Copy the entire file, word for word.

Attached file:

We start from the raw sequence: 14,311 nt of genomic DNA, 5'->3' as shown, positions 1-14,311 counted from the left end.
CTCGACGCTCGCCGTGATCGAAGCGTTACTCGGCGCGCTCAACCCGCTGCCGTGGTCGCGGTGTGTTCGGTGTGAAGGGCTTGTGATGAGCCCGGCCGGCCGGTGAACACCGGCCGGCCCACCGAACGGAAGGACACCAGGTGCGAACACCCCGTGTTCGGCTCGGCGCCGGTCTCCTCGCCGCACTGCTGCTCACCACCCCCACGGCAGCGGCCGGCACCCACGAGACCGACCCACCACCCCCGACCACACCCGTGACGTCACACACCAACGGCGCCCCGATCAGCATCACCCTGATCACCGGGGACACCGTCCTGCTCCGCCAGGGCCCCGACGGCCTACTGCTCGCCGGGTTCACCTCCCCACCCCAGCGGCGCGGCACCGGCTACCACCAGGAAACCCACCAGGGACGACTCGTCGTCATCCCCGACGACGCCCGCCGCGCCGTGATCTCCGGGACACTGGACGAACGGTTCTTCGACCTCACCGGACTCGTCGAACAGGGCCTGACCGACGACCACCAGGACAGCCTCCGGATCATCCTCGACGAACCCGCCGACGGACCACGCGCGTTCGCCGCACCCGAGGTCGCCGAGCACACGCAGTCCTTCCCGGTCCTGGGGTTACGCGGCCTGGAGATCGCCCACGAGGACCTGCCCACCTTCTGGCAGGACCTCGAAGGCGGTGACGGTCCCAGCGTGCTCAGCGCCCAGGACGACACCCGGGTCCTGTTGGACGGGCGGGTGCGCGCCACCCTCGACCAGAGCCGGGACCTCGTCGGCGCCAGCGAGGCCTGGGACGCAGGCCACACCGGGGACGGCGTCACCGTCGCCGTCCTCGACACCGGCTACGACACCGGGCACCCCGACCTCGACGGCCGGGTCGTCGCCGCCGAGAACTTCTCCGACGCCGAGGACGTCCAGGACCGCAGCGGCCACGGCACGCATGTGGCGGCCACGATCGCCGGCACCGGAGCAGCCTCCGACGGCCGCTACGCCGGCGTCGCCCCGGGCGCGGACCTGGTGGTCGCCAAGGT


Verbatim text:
We start from the raw sequence: 14,311 nt of genomic DNA, 5'->3' as shown, positions 1-14,311 counted from the left end.
CTCGACGCTCGCCGTGATCGAAGCGTTACTCGGCGCGCTCAACCCGCTGCCGTGGTCGCGGTGTGTTCGGTGTGAAGGGCTTGTGATGAGCCCGGCCGGCCGGTGAACACCGGCCGGCCCACCGAACGGAAGGACACCAGGTGCGAACACCCCGTGTTCGGCTCGGCGCCGGTCTCCTCGCCGCACTGCTGCTCACCACCCCCACGGCAGCGGCCGGCACCCACGAGACCGACCCACCACCCCCGACCACACCCGTGACGTCACACACCAACGGCGCCCCGATCAGCATCACCCTGATCACCGGGGACACCGTCCTGCTCCGCCAGGGCCCCGACGGCCTACTGCTCGCCGGGTTCACCTCCCCACCCCAGCGGCGCGGCACCGGCTACCACCAGGAAACCCACCAGGGACGACTCGTCGTCATCCCCGACGACGCCCGCCGCGCCGTGATCTCCGGGACACTGGACGAACGGTTCTTCGACCTCACCGGACTCGTCGAACAGGGCCTGACCGACGACCACCAGGACAGCCTCCGGATCATCCTCGACGAACCCGCCGACGGACCACGCGCGTTCGCCGCACCCGAGGTCGCCGAGCACACGCAGTCCTTCCCGGTCCTGGGGTTACGCGGCCTGGAGATCGCCCACGAGGACCTGCCCACCTTCTGGCAGGACCTCGAAGGCGGTGACGGTCCCAGCGTGCTCAGCGCCCAGGACGACACCCGGGTCCTGTTGGACGGGCGGGTGCGCGCCACCCTCGACCAGAGCCGGGACCTCGTCGGCGCCAGCGAGGCCTGGGACGCAGGCCACACCGGGGACGGCGTCACCGTCGCCGTCCTCGACACCGGCTACGACACCGGGCACCCCGACCTCGACGGCCGGGTCGTCGCCGCCGAGAACTTCTCCGACGCCGAGGACGTCCAGGACCGCAGCGGCCACGGCACGCATGTGGCGGCCACGATCGCCGGCACCGGAGCAGCCTCCGACGGCCGCTACGCCGGCGTCGCCCCGGGCGCGGACCTGGTGGTCGCCAAGGT